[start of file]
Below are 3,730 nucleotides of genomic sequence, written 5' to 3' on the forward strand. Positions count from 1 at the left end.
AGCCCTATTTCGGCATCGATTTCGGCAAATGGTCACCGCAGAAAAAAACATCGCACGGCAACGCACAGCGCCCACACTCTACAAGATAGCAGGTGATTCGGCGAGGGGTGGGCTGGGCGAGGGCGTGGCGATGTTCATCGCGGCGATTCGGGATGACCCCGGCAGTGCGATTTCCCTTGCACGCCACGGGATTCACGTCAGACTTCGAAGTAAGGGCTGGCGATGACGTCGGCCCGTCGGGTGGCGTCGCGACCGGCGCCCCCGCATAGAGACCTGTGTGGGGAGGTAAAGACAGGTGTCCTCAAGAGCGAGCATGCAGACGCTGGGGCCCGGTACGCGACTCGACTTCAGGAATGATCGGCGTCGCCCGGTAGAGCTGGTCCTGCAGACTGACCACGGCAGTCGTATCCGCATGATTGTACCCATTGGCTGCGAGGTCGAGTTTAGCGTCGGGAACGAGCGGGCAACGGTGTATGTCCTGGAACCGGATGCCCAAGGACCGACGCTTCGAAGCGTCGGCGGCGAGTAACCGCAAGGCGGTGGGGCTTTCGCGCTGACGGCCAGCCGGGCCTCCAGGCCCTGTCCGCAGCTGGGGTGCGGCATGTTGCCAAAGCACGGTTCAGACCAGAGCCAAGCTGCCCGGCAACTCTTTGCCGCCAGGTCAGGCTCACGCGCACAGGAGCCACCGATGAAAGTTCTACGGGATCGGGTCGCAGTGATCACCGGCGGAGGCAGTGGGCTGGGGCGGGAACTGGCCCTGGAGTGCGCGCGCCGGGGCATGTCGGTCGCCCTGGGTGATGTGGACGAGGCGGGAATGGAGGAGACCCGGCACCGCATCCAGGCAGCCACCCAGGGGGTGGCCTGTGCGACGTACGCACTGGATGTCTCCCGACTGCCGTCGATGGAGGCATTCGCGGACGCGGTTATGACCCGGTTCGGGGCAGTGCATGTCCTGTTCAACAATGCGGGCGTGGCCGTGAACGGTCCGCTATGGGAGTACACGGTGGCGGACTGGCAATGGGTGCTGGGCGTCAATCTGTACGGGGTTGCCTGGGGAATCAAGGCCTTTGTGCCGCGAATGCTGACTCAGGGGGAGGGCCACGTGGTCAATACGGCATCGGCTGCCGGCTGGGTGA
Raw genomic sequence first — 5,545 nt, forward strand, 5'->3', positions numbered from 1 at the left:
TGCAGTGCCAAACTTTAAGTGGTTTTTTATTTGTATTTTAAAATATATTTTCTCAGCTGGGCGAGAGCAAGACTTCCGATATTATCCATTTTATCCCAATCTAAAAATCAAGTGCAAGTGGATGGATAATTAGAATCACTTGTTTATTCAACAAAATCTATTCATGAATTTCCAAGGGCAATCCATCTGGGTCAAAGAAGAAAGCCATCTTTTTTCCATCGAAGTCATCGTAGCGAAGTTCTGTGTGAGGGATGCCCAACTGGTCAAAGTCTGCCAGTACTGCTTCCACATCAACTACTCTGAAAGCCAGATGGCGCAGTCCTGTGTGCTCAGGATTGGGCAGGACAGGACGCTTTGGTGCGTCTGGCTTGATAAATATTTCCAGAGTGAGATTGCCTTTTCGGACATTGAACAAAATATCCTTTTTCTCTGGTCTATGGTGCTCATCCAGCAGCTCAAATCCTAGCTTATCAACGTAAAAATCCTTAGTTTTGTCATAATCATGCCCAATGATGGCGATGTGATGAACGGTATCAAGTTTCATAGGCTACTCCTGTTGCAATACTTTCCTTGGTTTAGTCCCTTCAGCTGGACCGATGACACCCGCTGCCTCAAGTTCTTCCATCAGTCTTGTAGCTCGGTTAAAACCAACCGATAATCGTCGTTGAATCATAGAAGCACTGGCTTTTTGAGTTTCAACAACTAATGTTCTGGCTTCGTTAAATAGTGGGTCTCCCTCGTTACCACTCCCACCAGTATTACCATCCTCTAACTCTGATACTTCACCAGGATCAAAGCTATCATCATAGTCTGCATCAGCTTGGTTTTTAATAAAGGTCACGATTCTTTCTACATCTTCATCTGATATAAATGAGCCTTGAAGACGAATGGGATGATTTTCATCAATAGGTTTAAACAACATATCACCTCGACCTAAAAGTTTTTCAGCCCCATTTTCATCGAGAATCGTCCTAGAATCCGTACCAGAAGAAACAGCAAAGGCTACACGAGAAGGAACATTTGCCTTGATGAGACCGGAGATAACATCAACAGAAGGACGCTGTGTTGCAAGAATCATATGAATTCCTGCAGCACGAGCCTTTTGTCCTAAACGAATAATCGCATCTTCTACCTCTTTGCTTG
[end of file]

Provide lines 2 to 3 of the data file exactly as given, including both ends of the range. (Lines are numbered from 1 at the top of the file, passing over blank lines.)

AGCCCTATTTCGGCATCGATTTCGGCAAATGGTCACCGCAGAAAAAAACATCGCACGGCAACGCACAGCGCCCACACTCTACAAGATAGCAGGTGATTCGGCGAGGGGTGGGCTGGGCGAGGGCGTGGCGATGTTCATCGCGGCGATTCGGGATGACCCCGGCAGTGCGATTTCCCTTGCACGCCACGGGATTCACGTCAGACTTCGAAGTAAGGGCTGGCGATGACGTCGGCCCGTCGGGTGGCGTCGCGACCGGCGCCCCCGCATAGAGACCTGTGTGGGGAGGTAAAGACAGGTGTCCTCAAGAGCGAGCATGCAGACGCTGGGGCCCGGTACGCGACTCGACTTCAGGAATGATCGGCGTCGCCCGGTAGAGCTGGTCCTGCAGACTGACCACGGCAGTCGTATCCGCATGATTGTACCCATTGGCTGCGAGGTCGAGTTTAGCGTCGGGAACGAGCGGGCAACGGTGTATGTCCTGGAACCGGATGCCCAAGGACCGACGCTTCGAAGCGTCGGCGGCGAGTAACCGCAAGGCGGTGGGGCTTTCGCGCTGACGGCCAGCCGGGCCTCCAGGCCCTGTCCGCAGCTGGGGTGCGGCATGTTGCCAAAGCACGGTTCAGACCAGAGCCAAGCTGCCCGGCAACTCTTTGCCGCCAGGTCAGGCTCACGCGCACAGGAGCCACCGATGAAAGTTCTACGGGATCGGGTCGCAGTGATCACCGGCGGAGGCAGTGGGCTGGGGCGGGAACTGGCCCTGGAGTGCGCGCGCCGGGGCATGTCGGTCGCCCTGGGTGATGTGGACGAGGCGGGAATGGAGGAGACCCGGCACCGCATCCAGGCAGCCACCCAGGGGGTGGCCTGTGCGACGTACGCACTGGATGTCTCCCGACTGCCGTCGATGGAGGCATTCGCGGACGCGGTTATGACCCGGTTCGGGGCAGTGCATGTCCTGTTCAACAATGCGGGCGTGGCCGTGAACGGTCCGCTATGGGAGTACACGGTGGCGGACTGGCAATGGGTGCTGGGCGTCAATCTGTACGGGGTTGCCTGGGGAATCAAGGCCTTTGTGCCGCGAATGCTGACTCAGGGGGAGGGCCACGTGGTCAATACGGCATCGGCTGCCGGCTGGGTGA
Raw genomic sequence first — 5,545 nt, forward strand, 5'->3', positions numbered from 1 at the left: